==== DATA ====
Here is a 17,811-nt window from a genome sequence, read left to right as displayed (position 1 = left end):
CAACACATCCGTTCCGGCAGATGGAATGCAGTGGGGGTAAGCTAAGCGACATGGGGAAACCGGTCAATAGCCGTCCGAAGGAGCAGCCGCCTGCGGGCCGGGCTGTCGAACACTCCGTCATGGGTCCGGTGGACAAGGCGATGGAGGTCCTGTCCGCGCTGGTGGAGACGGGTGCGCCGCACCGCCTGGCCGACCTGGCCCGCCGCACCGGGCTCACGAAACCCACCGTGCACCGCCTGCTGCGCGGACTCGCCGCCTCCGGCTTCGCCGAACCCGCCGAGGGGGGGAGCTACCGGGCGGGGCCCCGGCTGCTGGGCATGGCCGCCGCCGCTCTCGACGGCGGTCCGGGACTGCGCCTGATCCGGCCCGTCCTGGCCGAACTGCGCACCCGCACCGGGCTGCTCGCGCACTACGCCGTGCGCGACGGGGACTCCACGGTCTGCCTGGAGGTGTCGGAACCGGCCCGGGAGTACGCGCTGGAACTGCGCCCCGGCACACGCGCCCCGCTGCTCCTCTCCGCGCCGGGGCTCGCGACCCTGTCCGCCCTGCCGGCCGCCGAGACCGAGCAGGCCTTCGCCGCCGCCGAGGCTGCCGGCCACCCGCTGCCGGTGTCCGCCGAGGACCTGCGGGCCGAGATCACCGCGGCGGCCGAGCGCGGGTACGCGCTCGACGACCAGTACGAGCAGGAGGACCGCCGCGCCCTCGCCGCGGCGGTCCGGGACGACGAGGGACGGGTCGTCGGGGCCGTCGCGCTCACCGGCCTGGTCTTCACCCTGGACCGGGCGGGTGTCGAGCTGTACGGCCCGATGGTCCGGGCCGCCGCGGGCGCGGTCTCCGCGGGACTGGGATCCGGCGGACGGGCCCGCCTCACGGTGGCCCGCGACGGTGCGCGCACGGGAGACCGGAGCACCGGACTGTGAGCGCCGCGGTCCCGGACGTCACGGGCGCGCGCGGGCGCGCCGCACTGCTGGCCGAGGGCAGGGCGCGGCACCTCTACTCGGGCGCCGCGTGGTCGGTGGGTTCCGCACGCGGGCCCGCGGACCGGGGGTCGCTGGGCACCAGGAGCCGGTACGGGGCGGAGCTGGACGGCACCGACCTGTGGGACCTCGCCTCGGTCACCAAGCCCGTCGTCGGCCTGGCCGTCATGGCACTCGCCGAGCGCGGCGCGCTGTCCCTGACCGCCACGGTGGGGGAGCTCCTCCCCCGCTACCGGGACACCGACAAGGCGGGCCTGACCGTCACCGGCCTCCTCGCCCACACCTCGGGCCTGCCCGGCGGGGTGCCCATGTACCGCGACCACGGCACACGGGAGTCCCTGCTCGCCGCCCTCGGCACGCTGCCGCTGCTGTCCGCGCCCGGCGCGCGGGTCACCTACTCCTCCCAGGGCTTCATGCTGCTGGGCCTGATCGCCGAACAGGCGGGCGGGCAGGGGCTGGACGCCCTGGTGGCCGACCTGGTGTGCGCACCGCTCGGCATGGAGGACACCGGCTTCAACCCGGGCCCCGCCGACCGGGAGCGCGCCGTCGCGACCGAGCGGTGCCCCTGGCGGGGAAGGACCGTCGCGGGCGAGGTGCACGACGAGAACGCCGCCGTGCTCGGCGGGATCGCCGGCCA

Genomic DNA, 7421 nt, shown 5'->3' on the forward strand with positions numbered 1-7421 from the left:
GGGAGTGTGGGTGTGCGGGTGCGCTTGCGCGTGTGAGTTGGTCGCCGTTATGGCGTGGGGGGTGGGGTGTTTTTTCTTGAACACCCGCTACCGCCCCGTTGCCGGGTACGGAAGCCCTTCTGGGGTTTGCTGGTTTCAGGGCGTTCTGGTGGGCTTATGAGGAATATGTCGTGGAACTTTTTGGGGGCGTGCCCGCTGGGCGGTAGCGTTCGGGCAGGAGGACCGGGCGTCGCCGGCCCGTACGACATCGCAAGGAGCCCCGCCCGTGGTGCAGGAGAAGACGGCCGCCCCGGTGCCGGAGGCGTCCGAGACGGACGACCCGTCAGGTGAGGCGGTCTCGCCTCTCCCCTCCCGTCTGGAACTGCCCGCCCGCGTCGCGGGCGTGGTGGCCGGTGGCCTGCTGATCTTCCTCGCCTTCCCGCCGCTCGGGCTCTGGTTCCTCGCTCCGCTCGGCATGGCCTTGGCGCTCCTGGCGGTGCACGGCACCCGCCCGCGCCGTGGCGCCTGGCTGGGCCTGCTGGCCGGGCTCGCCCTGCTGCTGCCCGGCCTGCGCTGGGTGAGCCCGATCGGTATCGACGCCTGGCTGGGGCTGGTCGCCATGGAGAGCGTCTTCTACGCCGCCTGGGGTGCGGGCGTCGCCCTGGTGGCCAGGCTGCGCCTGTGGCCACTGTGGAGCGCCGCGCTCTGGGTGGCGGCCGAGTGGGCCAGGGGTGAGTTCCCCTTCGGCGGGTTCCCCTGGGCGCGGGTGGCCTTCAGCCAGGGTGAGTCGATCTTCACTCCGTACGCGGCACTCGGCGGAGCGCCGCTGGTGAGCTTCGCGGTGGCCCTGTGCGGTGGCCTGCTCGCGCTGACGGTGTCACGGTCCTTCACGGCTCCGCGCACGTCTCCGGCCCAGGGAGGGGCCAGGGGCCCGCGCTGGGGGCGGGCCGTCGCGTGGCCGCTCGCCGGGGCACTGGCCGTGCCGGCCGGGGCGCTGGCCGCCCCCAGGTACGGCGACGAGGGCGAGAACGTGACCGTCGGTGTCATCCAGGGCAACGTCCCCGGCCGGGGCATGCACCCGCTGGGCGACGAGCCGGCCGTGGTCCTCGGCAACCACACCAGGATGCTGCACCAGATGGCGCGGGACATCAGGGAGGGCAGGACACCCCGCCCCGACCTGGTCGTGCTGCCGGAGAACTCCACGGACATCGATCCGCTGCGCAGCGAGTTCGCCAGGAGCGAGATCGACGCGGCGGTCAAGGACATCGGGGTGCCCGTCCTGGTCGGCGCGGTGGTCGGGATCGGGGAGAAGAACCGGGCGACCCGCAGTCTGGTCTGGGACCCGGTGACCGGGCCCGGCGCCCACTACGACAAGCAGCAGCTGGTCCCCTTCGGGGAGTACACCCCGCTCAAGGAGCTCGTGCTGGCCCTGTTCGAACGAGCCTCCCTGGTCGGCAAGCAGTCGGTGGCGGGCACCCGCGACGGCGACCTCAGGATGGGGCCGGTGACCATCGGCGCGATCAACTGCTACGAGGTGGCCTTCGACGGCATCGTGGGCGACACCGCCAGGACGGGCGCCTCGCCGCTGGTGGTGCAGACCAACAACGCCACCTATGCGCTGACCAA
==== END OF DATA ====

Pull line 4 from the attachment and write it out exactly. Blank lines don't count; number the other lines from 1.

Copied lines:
GGGAGTGTGGGTGTGCGGGTGCGCTTGCGCGTGTGAGTTGGTCGCCGTTATGGCGTGGGGGGTGGGGTGTTTTTTCTTGAACACCCGCTACCGCCCCGTTGCCGGGTACGGAAGCCCTTCTGGGGTTTGCTGGTTTCAGGGCGTTCTGGTGGGCTTATGAGGAATATGTCGTGGAACTTTTTGGGGGCGTGCCCGCTGGGCGGTAGCGTTCGGGCAGGAGGACCGGGCGTCGCCGGCCCGTACGACATCGCAAGGAGCCCCGCCCGTGGTGCAGGAGAAGACGGCCGCCCCGGTGCCGGAGGCGTCCGAGACGGACGACCCGTCAGGTGAGGCGGTCTCGCCTCTCCCCTCCCGTCTGGAACTGCCCGCCCGCGTCGCGGGCGTGGTGGCCGGTGGCCTGCTGATCTTCCTCGCCTTCCCGCCGCTCGGGCTCTGGTTCCTCGCTCCGCTCGGCATGGCCTTGGCGCTCCTGGCGGTGCACGGCACCCGCCCGCGCCGTGGCGCCTGGCTGGGCCTGCTGGCCGGGCTCGCCCTGCTGCTGCCCGGCCTGCGCTGGGTGAGCCCGATCGGTATCGACGCCTGGCTGGGGCTGGTCGCCATGGAGAGCGTCTTCTACGCCGCCTGGGGTGCGGGCGTCGCCCTGGTGGCCAGGCTGCGCCTGTGGCCACTGTGGAGCGCCGCGCTCTGGGTGGCGGCCGAGTGGGCCAGGGGTGAGTTCCCCTTCGGCGGGTTCCCCTGGGCGCGGGTGGCCTTCAGCCAGGGTGAGTCGATCTTCACTCCGTACGCGGCACTCGGCGGAGCGCCGCTGGTGAGCTTCGCGGTGGCCCTGTGCGGTGGCCTGCTCGCGCTGACGGTGTCACGGTCCTTCACGGCTCCGCGCACGTCTCCGGCCCAGGGAGGGGCCAGGGGCCCGCGCTGGGGGCGGGCCGTCGCGTGGCCGCTCGCCGGGGCACTGGCCGTGCCGGCCGGGGCGCTGGCCGCCCCCAGGTACGGCGACGAGGGCGAGAACGTGACCGTCGGTGTCATCCAGGGCAACGTCCCCGGCCGGGGCATGCACCCGCTGGGCGACGAGCCGGCCGTGGTCCTCGGCAACCACACCAGGATGCTGCACCAGATGGCGCGGGACATCAGGGAGGGCAGGACACCCCGCCCCGACCTGGTCGTGCTGCCGGAGAACTCCACGGACATCGATCCGCTGCGCAGCGAGTTCGCCAGGAGCGAGATCGACGCGGCGGTCAAGGACATCGGGGTGCCCGTCCTGGTCGGCGCGGTGGTCGGGATCGGGGAGAAGAACCGGGCGACCCGCAGTCTGGTCTGGGACCCGGTGACCGGGCCCGGCGCCCACTACGACAAGCAGCAGCTGGTCCCCTTCGGGGAGTACACCCCGCTCAAGGAGCTCGTGCTGGCCCTGTTCGAACGAGCCTCCCTGGTCGGCAAGCAGTCGGTGGCGGGCACCCGCGACGGCGACCTCAGGATGGGGCCGGTGACCATCGGCGCGATCAACTGCTACGAGGTGGCCTTCGACGGCATCGTGGGCGACACCGCCAGGACGGGCGCCTCGCCGCTGGTGGTGCAGACCAACAACGCCACCTATGCGCTGACCAA